New Church, LMDJ Respond to Tornado Disaster

Workers collected massive piles of debris across the region.

(March 6, 2020) – “It’s unbelievable, just unbelievable,” Joey Maldonado said as he surveyed the mass destruction caused by six tornadoes that tore through the Nashville area shortly after midnight Tuesday, killing at least 24 people.

“Many of the people have been so traumatized,” said Maldonado, who pastors The Movement Church, a new Covenant congregation in Nashville. “We’re literally going door to door asking what people need, and they’re looking at you wondering what happened. They’re in shock. It’s heartbreaking. It’s just so overwhelming.”

One congregation member’s home suffered broken windows and other minor damage, but the fickle nature of tornadoes was obvious. The house directly across the street was leveled, Maldonado said.

Tornadoes shattered homes and lives.

The tornadoes cut deadly swaths across Middle Tennessee. One traveled for 60 miles and reached wind speeds of 160 mph, according to the National Weather Service. A tornado that hit 175 mph was the most “violent” registered across the country in nearly three years.

The Movement Church is a multiethnic, multi-class congregation of about 50 people that formally launched on Easter 2019. Maldonado said his congregation is seeking to help people affected by the disaster who already are on the margins, some of whom are new immigrants to the U.S.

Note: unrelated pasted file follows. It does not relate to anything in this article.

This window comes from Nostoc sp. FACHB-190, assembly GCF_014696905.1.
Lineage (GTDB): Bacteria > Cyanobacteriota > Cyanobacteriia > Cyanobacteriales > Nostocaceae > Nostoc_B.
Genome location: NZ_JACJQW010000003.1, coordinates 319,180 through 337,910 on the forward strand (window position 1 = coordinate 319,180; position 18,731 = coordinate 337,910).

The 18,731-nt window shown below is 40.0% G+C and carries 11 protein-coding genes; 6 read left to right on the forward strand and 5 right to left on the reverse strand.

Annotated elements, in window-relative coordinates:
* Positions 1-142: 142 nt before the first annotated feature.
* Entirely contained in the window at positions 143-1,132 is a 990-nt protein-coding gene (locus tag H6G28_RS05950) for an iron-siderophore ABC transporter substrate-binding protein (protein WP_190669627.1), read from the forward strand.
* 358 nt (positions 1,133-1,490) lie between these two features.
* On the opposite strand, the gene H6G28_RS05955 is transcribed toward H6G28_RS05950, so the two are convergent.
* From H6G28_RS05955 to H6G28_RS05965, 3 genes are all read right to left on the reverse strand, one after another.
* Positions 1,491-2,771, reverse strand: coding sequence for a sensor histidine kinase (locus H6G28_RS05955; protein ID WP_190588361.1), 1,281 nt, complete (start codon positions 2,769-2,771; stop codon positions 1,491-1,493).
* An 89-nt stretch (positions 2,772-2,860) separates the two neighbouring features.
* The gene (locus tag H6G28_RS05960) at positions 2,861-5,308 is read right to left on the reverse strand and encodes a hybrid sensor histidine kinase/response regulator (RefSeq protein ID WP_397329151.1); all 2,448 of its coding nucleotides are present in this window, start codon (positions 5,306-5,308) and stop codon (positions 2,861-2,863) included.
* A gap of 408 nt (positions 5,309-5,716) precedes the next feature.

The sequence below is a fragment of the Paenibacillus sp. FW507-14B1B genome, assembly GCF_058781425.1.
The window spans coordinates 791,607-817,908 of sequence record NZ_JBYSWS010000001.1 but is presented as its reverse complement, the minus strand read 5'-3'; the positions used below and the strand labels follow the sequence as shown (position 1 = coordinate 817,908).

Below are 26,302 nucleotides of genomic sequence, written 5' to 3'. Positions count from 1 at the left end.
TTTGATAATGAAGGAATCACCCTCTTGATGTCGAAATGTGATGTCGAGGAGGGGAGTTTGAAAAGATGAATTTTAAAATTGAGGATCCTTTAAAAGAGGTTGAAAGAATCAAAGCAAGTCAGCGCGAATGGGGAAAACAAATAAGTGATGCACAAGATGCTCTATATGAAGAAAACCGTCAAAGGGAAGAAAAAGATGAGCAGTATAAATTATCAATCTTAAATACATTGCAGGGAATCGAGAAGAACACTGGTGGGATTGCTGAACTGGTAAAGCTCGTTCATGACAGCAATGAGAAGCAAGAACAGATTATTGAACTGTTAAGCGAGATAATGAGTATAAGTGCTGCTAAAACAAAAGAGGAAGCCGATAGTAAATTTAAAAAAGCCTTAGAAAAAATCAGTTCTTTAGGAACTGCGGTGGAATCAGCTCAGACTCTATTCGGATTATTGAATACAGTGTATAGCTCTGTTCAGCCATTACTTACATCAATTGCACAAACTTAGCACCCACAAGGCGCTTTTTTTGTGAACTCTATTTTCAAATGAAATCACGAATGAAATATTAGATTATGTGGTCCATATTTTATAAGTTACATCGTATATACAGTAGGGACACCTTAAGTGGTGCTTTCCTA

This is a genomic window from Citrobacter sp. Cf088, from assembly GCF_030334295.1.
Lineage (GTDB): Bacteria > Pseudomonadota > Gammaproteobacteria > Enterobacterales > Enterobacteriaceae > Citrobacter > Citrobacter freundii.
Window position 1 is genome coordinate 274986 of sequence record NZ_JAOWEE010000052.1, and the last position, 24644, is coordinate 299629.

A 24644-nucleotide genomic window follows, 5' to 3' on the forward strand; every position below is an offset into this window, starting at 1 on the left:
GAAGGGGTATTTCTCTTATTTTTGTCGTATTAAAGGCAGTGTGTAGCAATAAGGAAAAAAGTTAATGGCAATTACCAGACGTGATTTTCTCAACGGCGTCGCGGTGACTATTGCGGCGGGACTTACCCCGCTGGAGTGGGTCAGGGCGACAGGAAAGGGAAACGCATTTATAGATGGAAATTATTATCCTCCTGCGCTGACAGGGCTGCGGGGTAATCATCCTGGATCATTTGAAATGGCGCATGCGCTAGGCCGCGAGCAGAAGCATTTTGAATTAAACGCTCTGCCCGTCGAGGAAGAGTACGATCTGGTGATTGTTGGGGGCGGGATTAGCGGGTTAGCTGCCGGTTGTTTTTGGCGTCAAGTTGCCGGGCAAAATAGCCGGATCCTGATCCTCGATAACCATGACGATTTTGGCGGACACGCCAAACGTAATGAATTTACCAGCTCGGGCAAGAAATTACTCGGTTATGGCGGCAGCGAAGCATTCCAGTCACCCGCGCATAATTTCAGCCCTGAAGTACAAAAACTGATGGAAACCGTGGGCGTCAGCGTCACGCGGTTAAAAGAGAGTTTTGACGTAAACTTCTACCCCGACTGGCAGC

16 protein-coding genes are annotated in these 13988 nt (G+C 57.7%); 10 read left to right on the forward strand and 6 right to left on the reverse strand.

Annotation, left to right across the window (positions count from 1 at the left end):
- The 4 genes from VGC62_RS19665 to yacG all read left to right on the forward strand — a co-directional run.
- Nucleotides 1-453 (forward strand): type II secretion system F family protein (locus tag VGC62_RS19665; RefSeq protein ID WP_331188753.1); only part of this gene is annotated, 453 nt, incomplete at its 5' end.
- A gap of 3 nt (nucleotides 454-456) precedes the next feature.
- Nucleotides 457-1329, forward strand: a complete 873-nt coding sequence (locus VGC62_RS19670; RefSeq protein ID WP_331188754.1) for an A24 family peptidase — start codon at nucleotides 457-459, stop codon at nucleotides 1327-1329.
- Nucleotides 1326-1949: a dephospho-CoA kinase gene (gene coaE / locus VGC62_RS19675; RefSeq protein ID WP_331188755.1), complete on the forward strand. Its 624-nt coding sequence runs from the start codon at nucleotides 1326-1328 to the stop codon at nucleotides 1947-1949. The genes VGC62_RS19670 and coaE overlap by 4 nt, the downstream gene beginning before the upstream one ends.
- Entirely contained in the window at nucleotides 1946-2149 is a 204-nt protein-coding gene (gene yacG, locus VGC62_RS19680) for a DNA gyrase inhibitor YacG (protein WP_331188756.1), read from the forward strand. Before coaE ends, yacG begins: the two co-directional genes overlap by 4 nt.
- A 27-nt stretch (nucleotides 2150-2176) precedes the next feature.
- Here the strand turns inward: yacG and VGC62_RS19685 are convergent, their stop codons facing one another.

The Love Mercy Do Justice mission priority will work with the congregation to respond to the needs, said executive minister Paul Robinson. “This is an opportunity for Covenant people to stand in solidarity with those in need,” he added.

Tornadoes cut wide swaths of destruction

The church also is networking with other congregations and nonprofits to provide immediate relief, Maldonado said. “Some of the government agencies and nonprofit organizations are telling us the greatest impacts to the local communities are the local churches. And we’re seeing the church respond that way.”

Maldonado says he expects churches to be involved for a long time as people recover. “We know this is the first wave,” he said. “Some organizations only come in for a week or two, so we’re asking how we can rally together as the body of Christ for the long run.”

“This city is a city that responds in unity,” Maldonado said. “We may not always walk in it, but we respond in it.”

Covenanters who want to contribute to disaster relief funds can do so online.

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About the Author

Stan Friedman is the news and online editor for the Covenant Companion and is grateful for the opportunity to serve in a job that combines his newspaper and pastoral ministry experience. He has been to 15 Bruce Springsteen concerts in four cities and listened to “Thunder Road” an average of at least once a day for 41 years.

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